Before you can learn to control your anger and your cognitive reactions to feeling angry, you must first be able to identify when you are angry. This means paying attention, not only to your feelings, but to the signals your body is giving you in terms of the physiological signs of anger (most of which we don't notice until long after we've acted regrettably). This chapter will explore ways you can learn to identify anger and anger triggers.
Anger is not a problem; it is a normal emotional response. It is how people handle the emotion of anger that becomes the problem. Recognizing anger is the first step in helping someone who uses violence or other destructive methods of dealing with anger to change the way anger makes them act. You can not change the way anger makes you feel – but you can change how you respond to the feelings.
The first signs of anger are physical: tension, a tightening of muscles, a "pit of the stomach" feeling. You might feel cold or break out in a sweat. Your heart will pound and your breathing may change (fast, shallow breaths). You may even experience a headache. Most likely, all of these things will happen without you noticing anything more than being MAD.
Many times, we begin to react to the physical feelings of anger before thinking about what a rational response would be. Other people may shut down completely and internalize the anger. Most of us develop habits for the way we deal with anger.
When you teach yourself to recognize the physical signs of anger, you can train your mind to control your response – you can pause your overt reaction and allow yourself time to reason – with yourself and with others later. If you are prone to violence or have already had anger control problems, you can recognize the physical symptoms of anger as a cue for you to take a time-out. If you tend to internalize anger in an unhealthy way, you can use the physical cues to help you recognize the need to express your feelings.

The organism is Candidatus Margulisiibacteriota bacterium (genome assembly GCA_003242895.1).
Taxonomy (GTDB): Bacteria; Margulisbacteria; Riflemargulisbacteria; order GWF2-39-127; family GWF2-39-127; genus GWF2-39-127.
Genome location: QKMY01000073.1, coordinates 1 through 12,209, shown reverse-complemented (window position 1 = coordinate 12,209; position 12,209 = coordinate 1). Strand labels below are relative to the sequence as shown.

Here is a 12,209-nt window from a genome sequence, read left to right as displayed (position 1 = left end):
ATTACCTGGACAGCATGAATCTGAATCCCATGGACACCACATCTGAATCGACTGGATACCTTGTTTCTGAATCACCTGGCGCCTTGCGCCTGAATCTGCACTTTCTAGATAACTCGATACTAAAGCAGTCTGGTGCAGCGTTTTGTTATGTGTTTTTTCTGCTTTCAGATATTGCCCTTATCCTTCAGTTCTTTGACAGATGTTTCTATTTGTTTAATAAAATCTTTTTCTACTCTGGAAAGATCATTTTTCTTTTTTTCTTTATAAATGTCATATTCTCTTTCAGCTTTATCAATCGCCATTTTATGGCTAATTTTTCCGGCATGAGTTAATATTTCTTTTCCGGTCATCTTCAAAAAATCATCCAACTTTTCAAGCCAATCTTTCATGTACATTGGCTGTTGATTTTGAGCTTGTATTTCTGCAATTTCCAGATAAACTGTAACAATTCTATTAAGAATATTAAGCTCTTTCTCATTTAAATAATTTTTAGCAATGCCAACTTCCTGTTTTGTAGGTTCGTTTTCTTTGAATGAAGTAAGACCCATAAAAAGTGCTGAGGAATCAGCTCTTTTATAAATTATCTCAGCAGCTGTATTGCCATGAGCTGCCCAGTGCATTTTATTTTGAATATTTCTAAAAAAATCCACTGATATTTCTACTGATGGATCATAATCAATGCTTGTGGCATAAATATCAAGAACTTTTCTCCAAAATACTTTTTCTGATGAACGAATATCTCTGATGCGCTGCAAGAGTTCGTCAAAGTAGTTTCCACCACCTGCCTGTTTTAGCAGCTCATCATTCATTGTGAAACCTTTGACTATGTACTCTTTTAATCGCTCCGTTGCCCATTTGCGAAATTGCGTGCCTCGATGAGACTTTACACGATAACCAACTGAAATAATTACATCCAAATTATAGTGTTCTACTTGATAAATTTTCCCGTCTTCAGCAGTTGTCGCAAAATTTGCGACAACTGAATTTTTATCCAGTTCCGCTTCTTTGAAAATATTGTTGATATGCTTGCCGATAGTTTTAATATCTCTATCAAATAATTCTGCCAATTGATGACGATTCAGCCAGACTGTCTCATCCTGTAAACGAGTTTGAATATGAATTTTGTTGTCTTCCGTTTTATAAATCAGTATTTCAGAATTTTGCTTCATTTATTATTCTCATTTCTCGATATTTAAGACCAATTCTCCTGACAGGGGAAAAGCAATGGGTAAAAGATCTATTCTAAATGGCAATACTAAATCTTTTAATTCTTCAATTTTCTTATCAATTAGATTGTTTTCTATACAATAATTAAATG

If you have a problem with anger – if you react to anger with violence, or with self-destructive habits – it can be helpful for you to do a self-assessment of anger in your life.
Step One: Think about the examples you have seen in your life about how to handle anger. Did your parents constantly over-react to things that made them angry? Was your childhood home a place of tension and frustration? Did you withdraw, or did you lash out? What about other influential people in your life? Have you incorporated reactions to anger into your life from the various behaviors that you witnessed? Did you receive messages from your parents about the expression of anger? Was it OK or not OK to express anger in your home? Did you have a "voice?"